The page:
“Give back to Caesar what is Caesar’s, and to God what is God’s.” (Lk 20:25)
Taxes have always been controversial. Some people hate taxes, and thus love Mark Twain’s joke about them; “What is the difference between a taxidermist and a tax collector? The taxidermist takes only your skin.” Other people, however, actually like taxes, and so might love Billionaire business Mark Cuban’s words on taxes “While some people might find it distasteful to pay taxes, I don’t. I find it patriotic.” I actually identify a little bit with both Marks, Cuban and Twain. Wherever your sympathies lie, taxation has been a part of life since the dawn of civilization and has always been controversial.
Taxes were also very controversial in Jesus’ time. In today’s chosen reading, the Pharisees are again trying to catch Jesus up in a no win controversy by asking him, is it right for the Jewish people to pay taxes to Rome. If he said it is not right to pay taxes, the Roman and Jewish leaders would call him an anarchist revolutionary. If he said it is right to pay taxes, the Jewish people would think him a sell-out to the unjust Roman occupiers of Israel, whose foot was on the throat of this proud people.
Jesus, as always, finds a third way which puts both parties in their place, and raises God to His proper place. He also provides us with a profound teaching on stewardship which is timely today, just one week before Thanksgiving and Stewardship Sunday. But first let’s get back to what happened in Jesus’ confrontation with the authorities. Jesus answers their question about if it is right to pay taxes, with another question. Holding out a Roman coin he asks them ‘Whose image and likeness is this?” they answer “Caesar’s.” Then, says Jesus, “Give back to Caesar what is Caesar’s, and to God what is God’s.” The power of Jesus’ famous statement endures even today, but his teaching is all the more powerful if we recall the context of Old Testament theology on which it is based.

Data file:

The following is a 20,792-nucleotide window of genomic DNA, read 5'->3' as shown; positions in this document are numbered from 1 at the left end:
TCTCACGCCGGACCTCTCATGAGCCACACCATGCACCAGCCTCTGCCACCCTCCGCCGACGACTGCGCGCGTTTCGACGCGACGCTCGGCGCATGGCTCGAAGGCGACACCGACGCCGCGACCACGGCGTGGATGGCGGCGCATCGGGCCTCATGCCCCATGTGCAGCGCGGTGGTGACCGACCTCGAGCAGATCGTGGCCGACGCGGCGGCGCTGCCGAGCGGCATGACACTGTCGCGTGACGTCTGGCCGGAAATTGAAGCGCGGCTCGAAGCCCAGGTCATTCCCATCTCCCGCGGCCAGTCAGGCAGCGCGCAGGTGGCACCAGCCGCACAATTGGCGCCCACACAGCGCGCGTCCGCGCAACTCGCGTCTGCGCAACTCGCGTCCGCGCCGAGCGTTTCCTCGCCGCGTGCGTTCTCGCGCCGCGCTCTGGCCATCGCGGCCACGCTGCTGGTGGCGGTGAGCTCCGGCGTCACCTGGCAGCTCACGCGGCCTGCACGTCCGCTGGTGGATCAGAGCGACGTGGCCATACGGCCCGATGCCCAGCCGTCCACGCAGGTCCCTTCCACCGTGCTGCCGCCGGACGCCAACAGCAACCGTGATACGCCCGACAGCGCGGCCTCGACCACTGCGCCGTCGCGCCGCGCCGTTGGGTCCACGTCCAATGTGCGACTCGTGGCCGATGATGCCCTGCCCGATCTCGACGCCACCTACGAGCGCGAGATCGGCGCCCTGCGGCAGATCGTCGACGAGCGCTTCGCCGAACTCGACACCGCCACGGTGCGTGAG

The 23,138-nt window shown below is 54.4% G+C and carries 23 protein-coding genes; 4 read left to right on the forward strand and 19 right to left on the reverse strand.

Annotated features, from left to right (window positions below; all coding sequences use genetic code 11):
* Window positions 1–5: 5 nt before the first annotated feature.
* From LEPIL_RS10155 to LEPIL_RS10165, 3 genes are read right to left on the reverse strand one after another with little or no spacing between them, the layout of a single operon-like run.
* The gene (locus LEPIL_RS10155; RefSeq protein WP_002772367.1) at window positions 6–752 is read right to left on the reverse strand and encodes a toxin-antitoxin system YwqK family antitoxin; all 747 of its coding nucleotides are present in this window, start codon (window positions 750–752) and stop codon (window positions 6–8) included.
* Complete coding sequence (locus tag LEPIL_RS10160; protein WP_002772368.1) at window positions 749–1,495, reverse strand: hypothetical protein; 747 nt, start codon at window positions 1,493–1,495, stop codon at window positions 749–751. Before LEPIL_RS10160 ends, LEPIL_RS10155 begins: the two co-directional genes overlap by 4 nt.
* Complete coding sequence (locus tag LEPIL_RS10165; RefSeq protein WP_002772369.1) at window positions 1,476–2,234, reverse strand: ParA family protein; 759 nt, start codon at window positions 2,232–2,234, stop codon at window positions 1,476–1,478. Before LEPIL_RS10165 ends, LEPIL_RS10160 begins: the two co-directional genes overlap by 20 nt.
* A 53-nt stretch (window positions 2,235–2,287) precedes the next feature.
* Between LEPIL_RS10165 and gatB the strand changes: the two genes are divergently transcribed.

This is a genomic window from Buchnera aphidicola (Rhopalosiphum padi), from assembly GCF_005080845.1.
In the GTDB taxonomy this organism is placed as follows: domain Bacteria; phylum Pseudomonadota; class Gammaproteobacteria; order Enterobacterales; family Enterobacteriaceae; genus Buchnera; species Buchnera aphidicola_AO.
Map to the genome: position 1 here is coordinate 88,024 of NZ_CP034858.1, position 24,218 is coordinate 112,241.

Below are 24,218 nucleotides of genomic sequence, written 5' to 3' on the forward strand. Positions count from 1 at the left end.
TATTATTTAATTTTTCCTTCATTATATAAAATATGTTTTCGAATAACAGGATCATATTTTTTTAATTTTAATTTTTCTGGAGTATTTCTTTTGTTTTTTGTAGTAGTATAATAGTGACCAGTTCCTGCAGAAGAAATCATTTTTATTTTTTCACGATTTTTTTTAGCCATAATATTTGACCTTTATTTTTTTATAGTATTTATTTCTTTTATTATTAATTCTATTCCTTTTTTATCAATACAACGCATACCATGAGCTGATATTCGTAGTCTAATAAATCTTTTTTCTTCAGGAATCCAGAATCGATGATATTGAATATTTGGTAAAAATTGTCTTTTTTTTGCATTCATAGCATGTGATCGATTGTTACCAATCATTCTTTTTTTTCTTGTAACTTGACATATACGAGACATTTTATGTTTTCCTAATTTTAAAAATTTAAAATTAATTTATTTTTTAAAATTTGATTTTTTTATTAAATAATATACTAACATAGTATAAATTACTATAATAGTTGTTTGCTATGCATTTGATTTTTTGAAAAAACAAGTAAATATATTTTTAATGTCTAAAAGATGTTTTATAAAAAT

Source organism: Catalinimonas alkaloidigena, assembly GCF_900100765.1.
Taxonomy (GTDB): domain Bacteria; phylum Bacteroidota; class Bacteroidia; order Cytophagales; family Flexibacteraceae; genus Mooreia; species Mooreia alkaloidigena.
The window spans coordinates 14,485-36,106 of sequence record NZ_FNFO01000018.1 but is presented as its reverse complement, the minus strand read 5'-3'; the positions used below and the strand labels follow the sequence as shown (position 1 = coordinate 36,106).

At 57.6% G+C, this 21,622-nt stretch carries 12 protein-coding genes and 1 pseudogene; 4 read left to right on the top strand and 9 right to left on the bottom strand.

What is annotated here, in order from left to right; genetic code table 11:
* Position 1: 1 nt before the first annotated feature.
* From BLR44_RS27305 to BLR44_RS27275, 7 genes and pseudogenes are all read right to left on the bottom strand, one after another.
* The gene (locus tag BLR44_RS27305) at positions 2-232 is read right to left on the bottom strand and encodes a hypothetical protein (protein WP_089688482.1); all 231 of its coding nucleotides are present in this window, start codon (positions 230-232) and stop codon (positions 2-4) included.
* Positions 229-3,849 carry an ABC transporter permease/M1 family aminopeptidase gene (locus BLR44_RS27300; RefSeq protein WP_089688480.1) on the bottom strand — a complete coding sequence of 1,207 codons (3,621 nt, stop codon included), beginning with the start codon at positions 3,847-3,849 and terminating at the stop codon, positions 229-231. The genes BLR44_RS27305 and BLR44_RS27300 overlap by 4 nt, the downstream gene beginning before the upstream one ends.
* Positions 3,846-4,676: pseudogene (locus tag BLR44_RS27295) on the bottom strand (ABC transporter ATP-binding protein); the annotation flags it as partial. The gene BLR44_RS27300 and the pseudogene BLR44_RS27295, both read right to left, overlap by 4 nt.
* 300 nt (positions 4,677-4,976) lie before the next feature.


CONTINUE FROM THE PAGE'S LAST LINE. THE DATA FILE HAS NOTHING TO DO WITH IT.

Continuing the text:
Jesus is taking us back to the beginning, the very first chapters of Genesis, where God creates the world and everything in it from nothing. At the peak of His creation, God creates humankind in His own image and likeness, male and female He created them. Can you see where we are going here? Thousands of years before the Roman empire decided to create money stamped with the image and likeness of its creator, the emperor; God decided to create human beings stamped with the image and likeness of our creator.
So in Jesus’ response “Give back to Caesar what is Caesar’s, and to God what is God’s,” he is both affirming the legitimacy of government taxation, while at the same time revealing it to be all but irrelevant. Ceasar’s image and likeness is on money. It’s his coin anyway, so give it back to him. It’s just a shiny piece of metal which spreads Roman commerce and power. But you and I, him and her, we are made and stamped with the image and likeness of God. You belong to God. Not just a little part of you, but all of you, and as we heard in today’s reading from the first Sunday of advent, we are infinitely more precious than silver or gold or anything in creation!
So give back to God what is God’s means, give your whole lives, your time, your wealth, your heart to God, for it is his to begin with. Everything we have and everything we are is God’s already. What will make us joyful and bring glory to God is to give ourselves daily back to him, as stewards of all we have and all we are.
Yes, governments and businesses need money to function. Churches and church goers need money to function, for taxes, groceries, insurance and clothes; everything we need to survive and thrive. God acknowledges these needs, but God is not just another line in our budget, or a fee for service, where we give some time and money so that we stay in His good graces. It is true that God does want a generous portion of our wealth and time given in stewardship, but first, he wants all of our hearts and lives offered to him. ‘Seek first the Kingdom of God,’ we heard today, ‘and all these (other) things will be given to you as well.’ For while all tithes and taxes are temporary, in giving back to God what is God’s we invest our very lives into His eternal trust. This Christ-centered stewardship pays dividends throughout our lives in this world, and stores up treasures in heaven unto the next, where neither moth nor rust consumes and where thieves do not break in and steal, now and always, amen